wavelength from 340 to 900 nm in 4 nm intervals and record the instrument response. Plot the instrument response vs. wavelength.
PART B -- Determination of Iron with 1,10-phenanthroline
The reaction between ferrous ion and 1,10-phenanthroline to form a red complex serves as a sensitive method for determining iron.
Fe2+ + 3 1,10-phenanthroline ® Fe(phen)3 2+
1,10 – phenanthrolene (Phen)
The molar absorptivity of the complex, [(C12H8N2)3Fe]2+, is 11,100 at 508 nm. The intensity of the color is independent of pH in the range 2 to 9. The complex is very stable and the color intensity does not change appreciably over long periods of time. Beer's law is obeyed.
The iron must be in the ferrous state, and hence a reducing agent is added before the color is developed. Hydroxylamine, as its hydrochloride, can be used to reduce any ferric ion that is present:
2 Fe3+ + 2 NH2OH + 2 OH- ® 2 Fe2+ + N2 + 4 H2O
The pH is adjusted to a value between 6 and 9 by addition of ammonia or sodium acetate. PROCEDURE
1. Weigh accurately about 0.07 g of pure ferrous ammonium sulfate hexahydrate, dissolve it in water, and transfer the solution to a 1-liter volumetric flask. Add 2.5 mL of concentrated sulfuric acid and dilute the solution to the mark. Calculate the concentration of the solution in mg of iron per mL. (Remember, your solution was prepared using Fe(NH4)2(SO4)2·6H2O).
2. Prepare the unknown sample as follows. Add about 0.12 g of the solid unknown and
approximately 0.25 mL concentrated sulfuric acid into a 100 mL volumetric flask and dilute to the mark. Now transfer a 1 mL aliquot of this solution to another 100 mL volumetric flask do not dilute yet. This will be referred to as the "prepared unknown".
3. Into five 100 mL volumetric flasks, pipet (volumetrically) 1, 5, 10, 25, and 50 mL portions of the standard iron solution. Put 50 mL of distilled water into another flask to serve as the blank. To each flask, including the "prepared unknown", add 1 mL of the hydroxylamine solution, 10 mL of the 1,10 phenanthroline solution and 8 mL of the sodium acetate solution. Then dilute all the solutions to the 100 mL marks and allow them to stand for 10 minutes with occasional shaking of the flasks.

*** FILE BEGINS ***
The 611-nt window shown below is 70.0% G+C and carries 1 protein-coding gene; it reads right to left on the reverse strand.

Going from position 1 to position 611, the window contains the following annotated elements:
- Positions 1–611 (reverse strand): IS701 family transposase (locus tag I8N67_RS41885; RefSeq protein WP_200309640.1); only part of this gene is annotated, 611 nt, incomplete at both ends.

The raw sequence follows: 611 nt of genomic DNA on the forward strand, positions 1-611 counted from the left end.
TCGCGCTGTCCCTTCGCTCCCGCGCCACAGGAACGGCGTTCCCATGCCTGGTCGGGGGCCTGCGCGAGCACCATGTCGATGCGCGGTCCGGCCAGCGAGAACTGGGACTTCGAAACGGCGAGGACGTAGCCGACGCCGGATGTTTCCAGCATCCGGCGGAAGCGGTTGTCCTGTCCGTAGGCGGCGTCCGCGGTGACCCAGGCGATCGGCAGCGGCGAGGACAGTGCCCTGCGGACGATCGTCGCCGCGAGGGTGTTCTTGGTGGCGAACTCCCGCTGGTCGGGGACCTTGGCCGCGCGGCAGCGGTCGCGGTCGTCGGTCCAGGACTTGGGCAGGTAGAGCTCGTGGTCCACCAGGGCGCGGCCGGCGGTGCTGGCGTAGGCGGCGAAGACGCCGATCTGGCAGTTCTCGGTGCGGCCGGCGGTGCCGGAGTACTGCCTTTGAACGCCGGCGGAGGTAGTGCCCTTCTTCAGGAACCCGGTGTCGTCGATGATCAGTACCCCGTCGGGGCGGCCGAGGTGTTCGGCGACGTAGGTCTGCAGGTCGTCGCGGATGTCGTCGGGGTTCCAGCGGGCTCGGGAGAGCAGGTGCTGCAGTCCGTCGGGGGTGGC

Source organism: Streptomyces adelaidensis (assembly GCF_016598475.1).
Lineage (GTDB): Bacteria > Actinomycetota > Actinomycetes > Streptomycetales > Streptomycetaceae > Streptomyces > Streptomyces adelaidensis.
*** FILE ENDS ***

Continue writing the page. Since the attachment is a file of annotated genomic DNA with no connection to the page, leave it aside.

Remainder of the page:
4. Using the blank as a reference and any one of the iron solutions prepared above, measure the
absorbance at different wavelengths in the interval from 340 to 900 nm . (Note that it is
necessary to re-adjust the 100%T setting whenever the wavelength is changed). Take reading  about 10 nm apart except in the region of maximum absorbance where intervals of 5 nm should be used. Plot the absorbance vs. wavelength and connect the points to from a smooth curve. Select the proper wavelength to use for the determination of iron with 1,10- phenanthroline.
5. Also, calculate the molar absorption coefficient, e, at the maximum absorption on the
absorption curve (assume b = 1 cm).
6. Measure the absorbance of each of the standard solutions and the unknown at the selected
wavelength. Plot the absorbance vs. the concentration of the standards. Note whether Beer's law is obeyed. Using the absorbance of the unknown solution calculate the % (w/w) iron in your original solid sample, remember to correct for dilutions.